In a 2013 speach to a healthcare trade group in Washington, Federal Trade Commissioner Julie Brill addressed an issue of concern to many in the healthcare industry—the apparent tension between the Affordable Care Act ("ACA"), Accountable Care Organizations ("ACOs"), and antitrust law. As Commissioner Brill acknowledged, critics of the ACA contend that the federal government is speaking "out of both sides of its mouth" when it comes to Accountable Care Organizations and antitrust enforcement. Specifically, they contend that while the ACA is encouraging providers to "collaborate" and "consolidate," the Federal Trade Commission's ("FTC") enforcement of antitrust laws seem to impede their ability to do so.
Addressing this perceived tension, Commissioner Brill sought to distinguish between what she views as "legitimate collaborative activities", which she maintains do not present antitrust problems, and joint conduct that fails to promote lower costs or improved quality, which may raise antitrust concern. She further indicated that the antitrust laws "align naturally with the goals of ACOs" by permitting providers to coordinate patient care for improved outcomes, provided such coordination does not have anticompetitive effects.
Relying on well-settled antitrust doctrine, Commissioner Brill explained that "agreements among competitors that limit some aspect of their rivalry are permissible where the restraint at issue is 'reasonably necessary' to produce procompetitive benefits to the market that outweigh any loss of competition among participants."
Her explanation reinforced the view that this was the standard that the FTC would be applying to provider collaborations. Commissioner Brill also noted that, instead of merging, some providers might be better off entering into contractual relations that are well short of a merger, such as a joint venture or other ACO arrangements, and observed that CMS rules permit ACO participants "to use a variety of collaborative organizational structures, including collaborations short of merger" to achieve their goals.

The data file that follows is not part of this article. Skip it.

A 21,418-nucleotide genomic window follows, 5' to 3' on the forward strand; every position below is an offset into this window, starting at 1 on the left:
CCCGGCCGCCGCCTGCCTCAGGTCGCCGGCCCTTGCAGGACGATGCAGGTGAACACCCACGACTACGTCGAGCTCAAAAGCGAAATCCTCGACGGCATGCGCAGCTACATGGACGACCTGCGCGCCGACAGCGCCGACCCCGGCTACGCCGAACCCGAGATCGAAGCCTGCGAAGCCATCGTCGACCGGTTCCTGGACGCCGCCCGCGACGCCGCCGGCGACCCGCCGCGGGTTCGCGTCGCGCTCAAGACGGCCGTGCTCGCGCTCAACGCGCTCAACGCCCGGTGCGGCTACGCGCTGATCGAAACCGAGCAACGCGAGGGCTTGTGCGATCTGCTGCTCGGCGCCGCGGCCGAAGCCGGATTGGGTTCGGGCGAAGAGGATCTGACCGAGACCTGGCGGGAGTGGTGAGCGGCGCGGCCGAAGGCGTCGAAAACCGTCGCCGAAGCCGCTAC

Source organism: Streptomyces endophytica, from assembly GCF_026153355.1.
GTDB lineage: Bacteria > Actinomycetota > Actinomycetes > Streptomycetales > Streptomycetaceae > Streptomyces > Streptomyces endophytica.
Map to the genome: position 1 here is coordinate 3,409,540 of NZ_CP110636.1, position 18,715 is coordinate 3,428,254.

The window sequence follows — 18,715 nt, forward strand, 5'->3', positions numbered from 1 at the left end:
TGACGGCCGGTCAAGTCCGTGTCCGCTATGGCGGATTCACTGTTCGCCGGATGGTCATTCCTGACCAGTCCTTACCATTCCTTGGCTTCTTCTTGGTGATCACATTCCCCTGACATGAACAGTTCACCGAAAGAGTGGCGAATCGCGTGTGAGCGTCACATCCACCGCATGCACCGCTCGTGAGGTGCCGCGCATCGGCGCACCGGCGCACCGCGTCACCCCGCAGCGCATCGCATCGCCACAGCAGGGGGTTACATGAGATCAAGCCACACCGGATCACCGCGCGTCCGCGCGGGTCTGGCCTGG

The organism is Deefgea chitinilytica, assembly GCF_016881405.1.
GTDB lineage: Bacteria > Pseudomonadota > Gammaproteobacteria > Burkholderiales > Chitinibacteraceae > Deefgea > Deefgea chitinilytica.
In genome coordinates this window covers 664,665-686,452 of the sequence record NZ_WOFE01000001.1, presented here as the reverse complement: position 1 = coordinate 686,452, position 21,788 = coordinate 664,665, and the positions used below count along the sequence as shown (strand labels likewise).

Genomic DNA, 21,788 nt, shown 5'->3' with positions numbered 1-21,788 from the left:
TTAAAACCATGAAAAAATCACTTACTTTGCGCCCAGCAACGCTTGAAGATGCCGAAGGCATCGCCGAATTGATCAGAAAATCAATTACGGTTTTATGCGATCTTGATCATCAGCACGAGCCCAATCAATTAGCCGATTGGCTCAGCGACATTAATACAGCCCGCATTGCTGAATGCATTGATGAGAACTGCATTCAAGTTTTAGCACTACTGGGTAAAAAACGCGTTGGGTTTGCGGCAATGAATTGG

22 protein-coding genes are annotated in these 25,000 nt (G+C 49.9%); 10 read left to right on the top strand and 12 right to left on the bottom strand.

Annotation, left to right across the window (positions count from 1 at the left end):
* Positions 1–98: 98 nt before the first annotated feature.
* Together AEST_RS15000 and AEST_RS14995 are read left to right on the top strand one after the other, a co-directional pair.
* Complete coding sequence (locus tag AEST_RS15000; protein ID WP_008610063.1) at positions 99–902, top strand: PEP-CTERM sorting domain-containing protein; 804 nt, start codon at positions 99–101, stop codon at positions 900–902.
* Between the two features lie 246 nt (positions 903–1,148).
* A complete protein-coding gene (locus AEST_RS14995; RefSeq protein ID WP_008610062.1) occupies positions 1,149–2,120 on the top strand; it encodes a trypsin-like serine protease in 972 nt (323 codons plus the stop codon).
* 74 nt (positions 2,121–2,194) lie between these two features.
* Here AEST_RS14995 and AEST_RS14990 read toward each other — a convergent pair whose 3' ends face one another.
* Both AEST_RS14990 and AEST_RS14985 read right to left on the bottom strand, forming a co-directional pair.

To further illustrate her point, Commissioner Brill noted that more than 250 ACOs have already been established under the Medicare program and that hundreds of additional ACO-like organizations have been formed outside of Medicare. She also pointed to the procedures established by the FTC/DOJ to provide expedited guidance to providers on the antitrust issues raised by a proposed ACO, but stated that few providers have, at least so far, elected to submit to such voluntary reviews.
Finally, Commissioner Brill addressed recent FTC enforcement actions in the health care arena. Commissioner Brill asserted that the FTC addresses antitrust enforcement using a "scalpel" and not a "sledgehammer" in order to cause as little disruption to the market as possible while also ensuring procompetitive outcomes. She noted that while the FTC has recently challenged several hospital mergers, many more have been allowed to proceed unchallenged. She ended her speech by commenting that the FTC has increased its enforcement activity with respect to hospital acquisitions of physician practice groups. With respect to these acquisitions, one common theme identified by Commissioner Brill was the aggregation of a large share of specialists at a single hospital. Commissioner Brill reasoned that such a grouping would give that hospital too much market power in the specialty area, which would give rise to antitrust concerns.
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